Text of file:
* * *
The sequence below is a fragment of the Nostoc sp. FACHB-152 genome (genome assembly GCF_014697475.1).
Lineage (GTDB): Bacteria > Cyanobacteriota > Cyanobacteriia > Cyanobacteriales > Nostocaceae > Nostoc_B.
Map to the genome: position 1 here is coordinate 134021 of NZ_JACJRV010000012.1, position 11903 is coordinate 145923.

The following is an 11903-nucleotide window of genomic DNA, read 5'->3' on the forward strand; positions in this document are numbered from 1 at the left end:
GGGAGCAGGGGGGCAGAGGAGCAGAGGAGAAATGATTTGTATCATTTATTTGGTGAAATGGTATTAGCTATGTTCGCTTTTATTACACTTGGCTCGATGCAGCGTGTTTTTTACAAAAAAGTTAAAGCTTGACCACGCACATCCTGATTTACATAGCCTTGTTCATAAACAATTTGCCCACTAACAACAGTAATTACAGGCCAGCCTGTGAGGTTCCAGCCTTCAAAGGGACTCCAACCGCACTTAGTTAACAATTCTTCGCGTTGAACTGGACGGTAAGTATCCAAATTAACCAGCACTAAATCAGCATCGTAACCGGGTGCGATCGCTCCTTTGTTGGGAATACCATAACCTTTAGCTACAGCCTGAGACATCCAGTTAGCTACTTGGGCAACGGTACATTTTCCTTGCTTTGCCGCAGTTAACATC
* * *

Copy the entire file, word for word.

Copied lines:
The sequence below is a fragment of the Nostoc sp. FACHB-152 genome (genome assembly GCF_014697475.1).
Lineage (GTDB): Bacteria > Cyanobacteriota > Cyanobacteriia > Cyanobacteriales > Nostocaceae > Nostoc_B.
Map to the genome: position 1 here is coordinate 134021 of NZ_JACJRV010000012.1, position 11903 is coordinate 145923.

The following is an 11903-nucleotide window of genomic DNA, read 5'->3' on the forward strand; positions in this document are numbered from 1 at the left end:
GGGAGCAGGGGGGCAGAGGAGCAGAGGAGAAATGATTTGTATCATTTATTTGGTGAAATGGTATTAGCTATGTTCGCTTTTATTACACTTGGCTCGATGCAGCGTGTTTTTTACAAAAAAGTTAAAGCTTGACCACGCACATCCTGATTTACATAGCCTTGTTCATAAACAATTTGCCCACTAACAACAGTAATTACAGGCCAGCCTGTGAGGTTCCAGCCTTCAAAGGGACTCCAACCGCACTTAGTTAACAATTCTTCGCGTTGAACTGGACGGTAAGTATCCAAATTAACCAGCACTAAATCAGCATCGTAACCGGGTGCGATCGCTCCTTTGTTGGGAATACCATAACCTTTAGCTACAGCCTGAGACATCCAGTTAGCTACTTGGGCAACGGTACATTTTCCTTGCTTTGCCGCAGTTAACATC